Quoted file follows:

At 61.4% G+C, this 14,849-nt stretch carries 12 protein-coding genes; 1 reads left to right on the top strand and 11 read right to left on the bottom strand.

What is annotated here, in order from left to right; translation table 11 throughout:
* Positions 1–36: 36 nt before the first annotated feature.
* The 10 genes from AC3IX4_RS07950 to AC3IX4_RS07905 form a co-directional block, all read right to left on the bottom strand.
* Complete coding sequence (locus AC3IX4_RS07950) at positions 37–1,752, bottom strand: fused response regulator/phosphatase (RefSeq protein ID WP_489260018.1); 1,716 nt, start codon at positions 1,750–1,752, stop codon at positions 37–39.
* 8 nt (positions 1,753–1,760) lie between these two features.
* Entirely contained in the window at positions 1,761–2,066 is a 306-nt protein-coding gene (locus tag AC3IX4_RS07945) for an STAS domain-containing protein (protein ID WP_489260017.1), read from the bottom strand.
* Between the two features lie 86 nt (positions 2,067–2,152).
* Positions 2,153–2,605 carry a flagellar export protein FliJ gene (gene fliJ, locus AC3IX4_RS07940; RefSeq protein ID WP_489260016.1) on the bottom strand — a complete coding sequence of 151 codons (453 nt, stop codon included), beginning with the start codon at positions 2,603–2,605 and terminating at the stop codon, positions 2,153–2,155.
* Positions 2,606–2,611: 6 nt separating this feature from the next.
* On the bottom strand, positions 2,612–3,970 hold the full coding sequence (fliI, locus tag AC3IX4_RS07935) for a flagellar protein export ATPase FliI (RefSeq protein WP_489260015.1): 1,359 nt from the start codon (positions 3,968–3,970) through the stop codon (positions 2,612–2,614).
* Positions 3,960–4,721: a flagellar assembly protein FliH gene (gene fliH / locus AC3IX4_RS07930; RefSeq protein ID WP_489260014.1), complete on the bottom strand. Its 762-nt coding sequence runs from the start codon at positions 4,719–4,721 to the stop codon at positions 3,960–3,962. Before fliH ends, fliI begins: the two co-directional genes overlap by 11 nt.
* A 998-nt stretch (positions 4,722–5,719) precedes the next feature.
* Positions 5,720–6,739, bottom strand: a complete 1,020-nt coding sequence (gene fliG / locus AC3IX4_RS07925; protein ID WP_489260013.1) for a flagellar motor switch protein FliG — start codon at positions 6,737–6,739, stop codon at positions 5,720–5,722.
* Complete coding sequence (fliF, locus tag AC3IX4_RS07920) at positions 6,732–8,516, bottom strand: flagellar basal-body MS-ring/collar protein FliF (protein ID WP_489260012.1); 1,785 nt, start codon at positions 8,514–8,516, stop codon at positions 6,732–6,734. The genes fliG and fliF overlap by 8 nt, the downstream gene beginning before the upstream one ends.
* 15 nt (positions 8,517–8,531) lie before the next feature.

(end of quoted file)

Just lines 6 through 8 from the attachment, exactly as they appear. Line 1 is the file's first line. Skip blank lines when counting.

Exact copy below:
* 8 nt (positions 1,753–1,760) lie between these two features.
* Entirely contained in the window at positions 1,761–2,066 is a 306-nt protein-coding gene (locus tag AC3IX4_RS07945) for an STAS domain-containing protein (protein ID WP_489260017.1), read from the bottom strand.
* Between the two features lie 86 nt (positions 2,067–2,152).